Spring can mean different things to different people. Some hear the word “spring” and are quick to think about cleaning. This particular season is an ideal time to tackle the big projects that we’ve postponed until winter has passed, after all. For students, this means it’s almost time for a break from studies, and perhaps a family vacation. Of course, baseball fans in Cincinnati associate it with spring training and the nearing of Opening Day for the Reds!
Sure, the pros are getting back into action, but we also have a wide array of baseball leagues for those of us who won’t ever make it to the big leagues. Our greater Cincinnati communities have many little league programs, high school teams, and recreational opportunities for those who want to play baseball or softball.
Baseball and softball are fun, but—as with any sport or physical activity—they do have an inherent injury risk. Some of the more common lower limb injuries in these sports include ankle sprains, fractures, plantar fasciitis, heel spurs, shin splints, and Achilles tendinitis. There are two sources of good news in regards to these injuries – they are often successfully treated with nonsurgical care and, even better, injury prevention measures can reduce the risk of them happening in the first place!
As we look at baseball injury prevention, you will want to keep the following tips in mind:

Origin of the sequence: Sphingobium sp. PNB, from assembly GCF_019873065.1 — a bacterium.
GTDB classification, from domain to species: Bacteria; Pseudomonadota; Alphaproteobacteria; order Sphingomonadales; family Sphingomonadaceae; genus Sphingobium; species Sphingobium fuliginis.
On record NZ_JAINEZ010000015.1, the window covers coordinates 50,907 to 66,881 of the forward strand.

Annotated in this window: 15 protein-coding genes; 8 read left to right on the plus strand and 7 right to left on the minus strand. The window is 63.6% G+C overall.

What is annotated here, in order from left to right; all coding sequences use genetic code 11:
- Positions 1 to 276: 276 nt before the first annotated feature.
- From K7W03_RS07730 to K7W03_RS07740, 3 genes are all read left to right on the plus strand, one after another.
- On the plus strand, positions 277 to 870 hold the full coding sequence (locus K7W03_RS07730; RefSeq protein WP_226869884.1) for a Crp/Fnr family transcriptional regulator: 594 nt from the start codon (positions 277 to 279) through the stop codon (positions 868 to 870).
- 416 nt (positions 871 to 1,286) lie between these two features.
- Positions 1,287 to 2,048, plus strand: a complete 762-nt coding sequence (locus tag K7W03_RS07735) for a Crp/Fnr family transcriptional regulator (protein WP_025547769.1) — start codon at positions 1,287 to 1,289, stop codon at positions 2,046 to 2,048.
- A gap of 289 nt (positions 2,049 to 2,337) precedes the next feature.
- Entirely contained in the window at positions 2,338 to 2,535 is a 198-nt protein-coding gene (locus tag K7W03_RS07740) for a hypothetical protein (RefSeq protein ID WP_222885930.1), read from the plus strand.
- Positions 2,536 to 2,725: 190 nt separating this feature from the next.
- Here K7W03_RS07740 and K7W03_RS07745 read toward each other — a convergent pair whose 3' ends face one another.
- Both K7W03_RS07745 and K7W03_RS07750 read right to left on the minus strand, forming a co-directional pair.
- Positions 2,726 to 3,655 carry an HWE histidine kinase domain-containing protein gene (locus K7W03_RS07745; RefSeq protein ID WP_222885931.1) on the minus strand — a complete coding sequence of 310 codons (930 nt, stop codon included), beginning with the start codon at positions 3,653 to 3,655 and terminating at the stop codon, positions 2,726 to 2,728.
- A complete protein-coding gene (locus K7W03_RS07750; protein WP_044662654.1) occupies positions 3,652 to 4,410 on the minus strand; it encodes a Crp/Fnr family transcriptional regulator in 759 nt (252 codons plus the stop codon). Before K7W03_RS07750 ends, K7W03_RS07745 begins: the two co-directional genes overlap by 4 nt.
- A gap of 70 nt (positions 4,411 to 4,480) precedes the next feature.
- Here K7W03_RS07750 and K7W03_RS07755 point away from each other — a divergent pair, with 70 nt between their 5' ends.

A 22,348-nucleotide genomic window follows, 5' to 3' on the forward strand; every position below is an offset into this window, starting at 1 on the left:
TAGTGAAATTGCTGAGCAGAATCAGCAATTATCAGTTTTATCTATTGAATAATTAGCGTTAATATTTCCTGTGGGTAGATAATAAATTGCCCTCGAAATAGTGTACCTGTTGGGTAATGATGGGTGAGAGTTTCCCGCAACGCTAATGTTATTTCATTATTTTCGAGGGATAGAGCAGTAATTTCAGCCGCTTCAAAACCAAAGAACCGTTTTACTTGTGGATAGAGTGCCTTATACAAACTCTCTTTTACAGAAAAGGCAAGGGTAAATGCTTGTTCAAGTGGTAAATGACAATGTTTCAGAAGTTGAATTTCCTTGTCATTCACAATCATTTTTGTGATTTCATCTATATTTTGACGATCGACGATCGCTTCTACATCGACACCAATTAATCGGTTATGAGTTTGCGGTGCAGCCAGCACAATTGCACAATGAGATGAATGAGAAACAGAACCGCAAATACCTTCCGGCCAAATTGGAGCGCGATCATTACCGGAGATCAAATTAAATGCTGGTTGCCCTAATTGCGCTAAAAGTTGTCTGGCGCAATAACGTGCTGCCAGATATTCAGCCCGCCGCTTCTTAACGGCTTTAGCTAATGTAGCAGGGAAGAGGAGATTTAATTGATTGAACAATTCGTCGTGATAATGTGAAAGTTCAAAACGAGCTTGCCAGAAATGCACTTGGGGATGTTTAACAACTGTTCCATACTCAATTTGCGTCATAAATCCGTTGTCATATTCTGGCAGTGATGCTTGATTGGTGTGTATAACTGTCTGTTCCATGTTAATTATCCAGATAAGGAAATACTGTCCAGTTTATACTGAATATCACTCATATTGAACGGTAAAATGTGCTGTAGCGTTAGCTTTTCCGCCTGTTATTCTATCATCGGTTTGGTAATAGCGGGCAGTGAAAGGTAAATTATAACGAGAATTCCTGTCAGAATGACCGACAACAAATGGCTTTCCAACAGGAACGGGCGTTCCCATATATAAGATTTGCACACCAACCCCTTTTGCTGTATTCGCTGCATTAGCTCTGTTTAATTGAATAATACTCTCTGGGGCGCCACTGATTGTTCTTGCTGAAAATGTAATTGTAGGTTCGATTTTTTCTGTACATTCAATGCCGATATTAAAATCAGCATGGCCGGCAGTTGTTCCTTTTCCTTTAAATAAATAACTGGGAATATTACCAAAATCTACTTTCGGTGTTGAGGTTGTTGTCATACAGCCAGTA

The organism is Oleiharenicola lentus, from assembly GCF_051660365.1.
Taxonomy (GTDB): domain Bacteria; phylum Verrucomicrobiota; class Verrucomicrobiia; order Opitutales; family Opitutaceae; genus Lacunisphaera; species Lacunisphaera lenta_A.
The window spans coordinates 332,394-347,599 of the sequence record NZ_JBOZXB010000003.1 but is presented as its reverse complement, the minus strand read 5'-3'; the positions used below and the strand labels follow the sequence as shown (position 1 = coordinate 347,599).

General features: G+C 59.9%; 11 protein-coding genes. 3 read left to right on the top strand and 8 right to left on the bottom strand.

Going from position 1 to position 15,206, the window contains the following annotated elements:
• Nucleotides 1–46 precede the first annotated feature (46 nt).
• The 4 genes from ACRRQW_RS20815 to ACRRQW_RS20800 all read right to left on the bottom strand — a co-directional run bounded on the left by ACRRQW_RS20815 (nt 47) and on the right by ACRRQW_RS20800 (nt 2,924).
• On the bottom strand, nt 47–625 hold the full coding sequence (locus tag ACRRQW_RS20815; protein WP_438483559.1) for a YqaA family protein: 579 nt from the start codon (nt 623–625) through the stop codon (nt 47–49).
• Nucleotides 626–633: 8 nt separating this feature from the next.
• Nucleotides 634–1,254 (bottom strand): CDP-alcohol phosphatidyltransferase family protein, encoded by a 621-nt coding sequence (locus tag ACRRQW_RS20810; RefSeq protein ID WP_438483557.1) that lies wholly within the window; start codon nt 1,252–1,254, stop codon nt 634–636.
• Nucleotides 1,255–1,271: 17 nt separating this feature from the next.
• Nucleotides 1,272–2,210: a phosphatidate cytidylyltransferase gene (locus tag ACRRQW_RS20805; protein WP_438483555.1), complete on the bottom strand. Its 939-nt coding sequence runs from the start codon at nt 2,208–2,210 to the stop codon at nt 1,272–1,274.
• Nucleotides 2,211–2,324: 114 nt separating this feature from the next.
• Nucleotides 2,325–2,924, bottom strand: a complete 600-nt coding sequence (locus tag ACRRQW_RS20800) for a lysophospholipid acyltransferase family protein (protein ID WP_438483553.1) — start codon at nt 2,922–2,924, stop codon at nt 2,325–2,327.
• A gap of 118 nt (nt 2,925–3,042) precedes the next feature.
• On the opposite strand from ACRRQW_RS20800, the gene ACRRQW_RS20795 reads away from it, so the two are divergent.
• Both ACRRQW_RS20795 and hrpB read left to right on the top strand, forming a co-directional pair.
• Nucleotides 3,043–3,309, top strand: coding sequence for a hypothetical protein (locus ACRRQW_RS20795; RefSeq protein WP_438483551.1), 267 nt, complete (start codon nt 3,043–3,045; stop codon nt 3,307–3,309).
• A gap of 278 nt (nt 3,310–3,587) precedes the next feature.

- Wear the right shoes. Our foot specialists can provide guidelines to ensure you or your child is wearing properly-sized footwear, but baseball shoes should be worn when playing baseball!
- Ease into the sport. If you are older than 40 years old—and especially if you are diabetic, smoke regularly, and have a physical disability—be sure to see your primary care physician to identify any potential health risks. Further, if you have existing foot problems, come to Family Foot & Ankle Center for a gait analysis and professional recommendations.
- Warm up and stretch. As with any sporting activity, it is imperative you prepare your body for intense physical exertion. Take time for jogging or lite running, stretch your lower (and upper) limbs, and play catch a bit before the game.
- Be mindful of the playing surface. Before you play a “pick-up” game of ball, look around for holes or indentations in the ground or rocks, sticks, and other debris that could cause someone to trip. Remove anything creating an unsafe condition
- Use proper sliding techniques. It can be exciting to try and beat a tag by sliding into the base or across home plate, but listen to coaches when they instruct the correct way to do so.